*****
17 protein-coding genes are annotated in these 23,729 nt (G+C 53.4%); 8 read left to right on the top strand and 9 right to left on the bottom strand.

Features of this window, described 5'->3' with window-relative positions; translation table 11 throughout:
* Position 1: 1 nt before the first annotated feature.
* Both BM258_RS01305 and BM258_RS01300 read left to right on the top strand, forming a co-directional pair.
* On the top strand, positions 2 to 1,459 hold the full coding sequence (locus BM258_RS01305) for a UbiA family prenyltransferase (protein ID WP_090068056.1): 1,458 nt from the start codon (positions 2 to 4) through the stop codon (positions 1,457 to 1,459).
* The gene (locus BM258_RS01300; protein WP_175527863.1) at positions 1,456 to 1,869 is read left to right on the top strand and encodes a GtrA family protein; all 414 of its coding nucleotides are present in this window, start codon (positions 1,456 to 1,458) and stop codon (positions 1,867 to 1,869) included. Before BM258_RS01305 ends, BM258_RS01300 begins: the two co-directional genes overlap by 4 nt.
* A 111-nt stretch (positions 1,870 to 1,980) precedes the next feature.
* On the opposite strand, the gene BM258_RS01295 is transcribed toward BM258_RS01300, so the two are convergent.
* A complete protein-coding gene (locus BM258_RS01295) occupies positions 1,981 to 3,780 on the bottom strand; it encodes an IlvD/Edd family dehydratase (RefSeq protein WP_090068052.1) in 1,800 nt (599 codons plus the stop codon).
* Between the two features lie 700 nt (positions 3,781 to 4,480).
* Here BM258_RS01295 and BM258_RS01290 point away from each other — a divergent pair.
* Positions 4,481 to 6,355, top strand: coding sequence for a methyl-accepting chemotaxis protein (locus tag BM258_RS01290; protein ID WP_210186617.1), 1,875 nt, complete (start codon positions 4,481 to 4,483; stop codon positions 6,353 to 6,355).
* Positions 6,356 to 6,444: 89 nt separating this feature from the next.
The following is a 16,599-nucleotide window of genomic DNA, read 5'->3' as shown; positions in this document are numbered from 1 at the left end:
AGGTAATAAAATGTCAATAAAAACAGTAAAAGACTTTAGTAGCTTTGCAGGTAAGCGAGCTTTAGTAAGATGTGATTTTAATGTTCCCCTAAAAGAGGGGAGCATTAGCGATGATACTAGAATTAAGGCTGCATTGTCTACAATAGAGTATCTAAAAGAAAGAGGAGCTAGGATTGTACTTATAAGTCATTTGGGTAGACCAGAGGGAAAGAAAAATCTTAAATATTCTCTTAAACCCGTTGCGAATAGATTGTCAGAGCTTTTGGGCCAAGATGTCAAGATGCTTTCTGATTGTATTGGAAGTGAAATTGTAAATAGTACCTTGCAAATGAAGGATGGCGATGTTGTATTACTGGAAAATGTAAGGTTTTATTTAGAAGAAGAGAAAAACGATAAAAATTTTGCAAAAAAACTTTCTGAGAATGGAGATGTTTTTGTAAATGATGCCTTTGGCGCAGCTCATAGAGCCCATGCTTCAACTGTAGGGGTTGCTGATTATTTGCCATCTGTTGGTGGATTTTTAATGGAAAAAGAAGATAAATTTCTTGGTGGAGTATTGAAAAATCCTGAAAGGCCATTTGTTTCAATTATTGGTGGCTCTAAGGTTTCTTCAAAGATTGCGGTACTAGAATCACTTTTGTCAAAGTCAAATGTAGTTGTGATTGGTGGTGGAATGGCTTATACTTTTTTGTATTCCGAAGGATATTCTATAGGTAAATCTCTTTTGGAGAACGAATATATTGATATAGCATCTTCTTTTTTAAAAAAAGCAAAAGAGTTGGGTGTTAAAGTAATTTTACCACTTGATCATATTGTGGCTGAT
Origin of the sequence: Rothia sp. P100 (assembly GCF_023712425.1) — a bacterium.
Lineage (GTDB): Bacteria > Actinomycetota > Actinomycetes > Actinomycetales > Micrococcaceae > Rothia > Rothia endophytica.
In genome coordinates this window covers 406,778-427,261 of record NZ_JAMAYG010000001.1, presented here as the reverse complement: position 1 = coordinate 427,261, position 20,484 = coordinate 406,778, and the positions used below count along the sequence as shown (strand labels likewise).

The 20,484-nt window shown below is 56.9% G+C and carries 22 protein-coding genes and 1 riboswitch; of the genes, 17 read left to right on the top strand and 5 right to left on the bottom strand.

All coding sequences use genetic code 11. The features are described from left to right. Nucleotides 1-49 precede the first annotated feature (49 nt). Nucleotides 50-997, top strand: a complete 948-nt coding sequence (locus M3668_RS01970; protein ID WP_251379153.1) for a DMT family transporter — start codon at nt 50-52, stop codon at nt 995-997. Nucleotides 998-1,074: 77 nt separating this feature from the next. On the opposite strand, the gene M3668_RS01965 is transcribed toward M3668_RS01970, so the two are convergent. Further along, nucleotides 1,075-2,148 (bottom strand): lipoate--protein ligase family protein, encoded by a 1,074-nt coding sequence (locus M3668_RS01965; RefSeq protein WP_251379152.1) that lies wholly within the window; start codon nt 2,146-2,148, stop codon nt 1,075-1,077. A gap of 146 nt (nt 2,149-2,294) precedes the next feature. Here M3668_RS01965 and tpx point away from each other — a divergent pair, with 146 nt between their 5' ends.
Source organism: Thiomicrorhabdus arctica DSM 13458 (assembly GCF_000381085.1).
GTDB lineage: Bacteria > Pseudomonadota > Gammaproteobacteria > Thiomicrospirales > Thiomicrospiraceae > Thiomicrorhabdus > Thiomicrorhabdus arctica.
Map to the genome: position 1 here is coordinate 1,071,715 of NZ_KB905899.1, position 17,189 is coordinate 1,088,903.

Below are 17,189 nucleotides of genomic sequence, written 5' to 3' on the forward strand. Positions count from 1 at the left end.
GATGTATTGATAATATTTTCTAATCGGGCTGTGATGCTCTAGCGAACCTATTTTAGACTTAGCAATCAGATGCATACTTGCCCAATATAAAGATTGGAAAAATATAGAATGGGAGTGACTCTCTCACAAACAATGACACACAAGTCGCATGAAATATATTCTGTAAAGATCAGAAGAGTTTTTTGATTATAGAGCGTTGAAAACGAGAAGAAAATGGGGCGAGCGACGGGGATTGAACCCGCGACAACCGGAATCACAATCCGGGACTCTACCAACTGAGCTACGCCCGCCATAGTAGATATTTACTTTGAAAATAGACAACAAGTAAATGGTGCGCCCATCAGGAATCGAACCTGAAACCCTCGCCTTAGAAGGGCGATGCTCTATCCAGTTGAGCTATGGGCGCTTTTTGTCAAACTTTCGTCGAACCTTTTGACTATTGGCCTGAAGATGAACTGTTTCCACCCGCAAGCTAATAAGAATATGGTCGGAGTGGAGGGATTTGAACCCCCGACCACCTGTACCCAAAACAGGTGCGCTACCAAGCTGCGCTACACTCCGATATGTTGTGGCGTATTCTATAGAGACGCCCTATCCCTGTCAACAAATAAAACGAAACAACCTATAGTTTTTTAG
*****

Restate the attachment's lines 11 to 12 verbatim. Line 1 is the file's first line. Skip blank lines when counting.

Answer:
* Here BM258_RS01295 and BM258_RS01290 point away from each other — a divergent pair.
* Positions 4,481 to 6,355, top strand: coding sequence for a methyl-accepting chemotaxis protein (locus tag BM258_RS01290; protein ID WP_210186617.1), 1,875 nt, complete (start codon positions 4,481 to 4,483; stop codon positions 6,353 to 6,355).